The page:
Perforator Vessels in Ischiorectal Fossa
Yamasaki, Hiroyuki Tokushima University
internal pudendal artery
Background: Perforator flaps based on the ischiorectal fossa (IRF) (ie, internal pudendal artery perforator flaps) are useful for perineal reconstruction. The three-dimensional characterization of perforator arteries in the IRF remains unclear, as the IRF contains thick adipose tissue as well as organs, such as the rectum, vagina, and urethra. This study aimed to evaluate perforators in the IRF to guide the safe elevation of skin flaps designed based on the IRF.
Methods: IRF vessels were examined in 200 bilateral computed tomography angiography scans performed in 100 patients. We examined branching patterns arising from the internal iliac artery and the origins of the skin perforators in the IRF.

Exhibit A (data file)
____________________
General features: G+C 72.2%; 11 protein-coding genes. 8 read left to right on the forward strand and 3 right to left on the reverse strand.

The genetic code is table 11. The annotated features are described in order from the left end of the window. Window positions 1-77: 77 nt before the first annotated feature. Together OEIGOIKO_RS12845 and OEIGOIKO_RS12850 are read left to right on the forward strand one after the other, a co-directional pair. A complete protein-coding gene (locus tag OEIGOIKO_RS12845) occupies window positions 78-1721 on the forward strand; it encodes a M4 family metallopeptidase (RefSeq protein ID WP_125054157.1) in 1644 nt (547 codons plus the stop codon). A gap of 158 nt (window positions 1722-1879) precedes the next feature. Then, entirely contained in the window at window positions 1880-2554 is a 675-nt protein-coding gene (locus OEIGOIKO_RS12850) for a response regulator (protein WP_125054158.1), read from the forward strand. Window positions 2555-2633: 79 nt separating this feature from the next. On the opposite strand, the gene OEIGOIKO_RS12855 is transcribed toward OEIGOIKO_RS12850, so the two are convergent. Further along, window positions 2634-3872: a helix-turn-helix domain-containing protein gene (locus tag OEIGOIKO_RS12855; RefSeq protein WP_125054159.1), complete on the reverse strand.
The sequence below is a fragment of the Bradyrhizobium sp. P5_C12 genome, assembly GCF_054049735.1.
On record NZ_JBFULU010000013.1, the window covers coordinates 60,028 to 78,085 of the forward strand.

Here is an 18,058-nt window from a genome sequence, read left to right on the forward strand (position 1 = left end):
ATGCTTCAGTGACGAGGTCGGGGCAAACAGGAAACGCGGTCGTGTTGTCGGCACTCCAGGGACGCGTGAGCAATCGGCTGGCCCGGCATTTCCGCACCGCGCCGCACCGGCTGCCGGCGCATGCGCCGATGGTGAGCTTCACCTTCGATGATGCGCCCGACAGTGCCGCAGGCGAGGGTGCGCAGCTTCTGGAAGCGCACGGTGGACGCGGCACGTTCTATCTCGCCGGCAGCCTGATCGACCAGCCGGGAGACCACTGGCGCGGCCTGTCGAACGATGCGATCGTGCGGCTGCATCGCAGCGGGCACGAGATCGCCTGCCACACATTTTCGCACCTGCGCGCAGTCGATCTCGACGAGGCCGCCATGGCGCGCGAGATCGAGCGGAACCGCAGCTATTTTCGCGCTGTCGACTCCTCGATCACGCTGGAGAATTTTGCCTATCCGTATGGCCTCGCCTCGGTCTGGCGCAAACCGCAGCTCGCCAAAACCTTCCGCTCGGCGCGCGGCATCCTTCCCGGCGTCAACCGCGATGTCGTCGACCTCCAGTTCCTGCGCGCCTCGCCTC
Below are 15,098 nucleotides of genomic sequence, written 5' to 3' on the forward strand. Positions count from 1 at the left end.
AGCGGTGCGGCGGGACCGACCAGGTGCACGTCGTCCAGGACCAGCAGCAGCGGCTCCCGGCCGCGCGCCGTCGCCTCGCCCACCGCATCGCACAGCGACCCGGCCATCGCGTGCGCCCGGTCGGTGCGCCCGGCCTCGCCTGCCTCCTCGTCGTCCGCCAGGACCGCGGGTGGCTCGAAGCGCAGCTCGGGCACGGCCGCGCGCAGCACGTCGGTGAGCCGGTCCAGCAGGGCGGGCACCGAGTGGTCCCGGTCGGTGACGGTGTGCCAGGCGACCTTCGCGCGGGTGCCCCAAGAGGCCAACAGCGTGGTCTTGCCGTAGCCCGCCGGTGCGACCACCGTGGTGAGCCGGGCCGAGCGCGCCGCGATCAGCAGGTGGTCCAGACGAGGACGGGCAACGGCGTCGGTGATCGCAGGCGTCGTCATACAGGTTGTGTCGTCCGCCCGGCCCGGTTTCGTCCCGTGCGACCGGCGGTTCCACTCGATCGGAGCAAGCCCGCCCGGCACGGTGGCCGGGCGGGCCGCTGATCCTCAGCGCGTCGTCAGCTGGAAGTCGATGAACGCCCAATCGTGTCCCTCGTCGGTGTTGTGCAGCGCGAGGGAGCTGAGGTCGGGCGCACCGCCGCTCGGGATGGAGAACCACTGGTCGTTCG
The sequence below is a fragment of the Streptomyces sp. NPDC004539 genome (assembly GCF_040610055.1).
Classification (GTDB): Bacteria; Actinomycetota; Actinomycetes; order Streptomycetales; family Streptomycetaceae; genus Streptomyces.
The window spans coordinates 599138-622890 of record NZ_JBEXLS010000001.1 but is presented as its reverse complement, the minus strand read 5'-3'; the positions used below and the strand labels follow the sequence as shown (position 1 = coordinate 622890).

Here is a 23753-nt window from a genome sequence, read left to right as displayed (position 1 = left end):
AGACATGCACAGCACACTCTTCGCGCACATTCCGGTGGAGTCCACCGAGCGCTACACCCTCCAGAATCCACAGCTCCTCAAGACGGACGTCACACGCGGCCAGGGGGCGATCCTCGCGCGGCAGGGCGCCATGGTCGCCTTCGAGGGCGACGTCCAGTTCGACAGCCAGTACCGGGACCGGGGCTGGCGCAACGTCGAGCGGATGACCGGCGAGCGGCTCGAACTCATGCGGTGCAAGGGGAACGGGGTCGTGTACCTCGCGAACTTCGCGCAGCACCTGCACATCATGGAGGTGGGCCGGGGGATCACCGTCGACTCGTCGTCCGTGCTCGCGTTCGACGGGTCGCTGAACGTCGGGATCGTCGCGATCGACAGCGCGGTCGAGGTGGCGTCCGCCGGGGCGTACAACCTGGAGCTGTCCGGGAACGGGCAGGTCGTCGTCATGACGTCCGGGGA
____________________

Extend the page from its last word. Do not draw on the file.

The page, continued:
Results: The branching patterns of the internal iliac artery were divided into three groups: perforators derived exclusively from the internal pudendal artery (78%), perforators derived from the internal pudendal artery and the inferior gluteal artery (18%), and perforators derived exclusively from the inferior gluteal artery (4%). The average number of perforators in the IRF was 1.5 ± 0.7. The number of perforators was significantly higher in women than in men. The perforator arteries were found exclusively around the medial and dorsal sides of the ischial tuberosity.
Conclusions: We found that perforators in the IRF were stable. All cases had more than one skin perforator, which was mainly derived from the internal pudendal artery. Although perforators cannot be identified during flap elevation because the fatty tissue in the IRF is very thick, physicians must focus on preserving the perforator-containing fatty tissue around the ischial tuberosity.
Plastic and Reconstructive Surgery - Global Open
Wolters Kluwer Health|American Society of Plastic Surgeons
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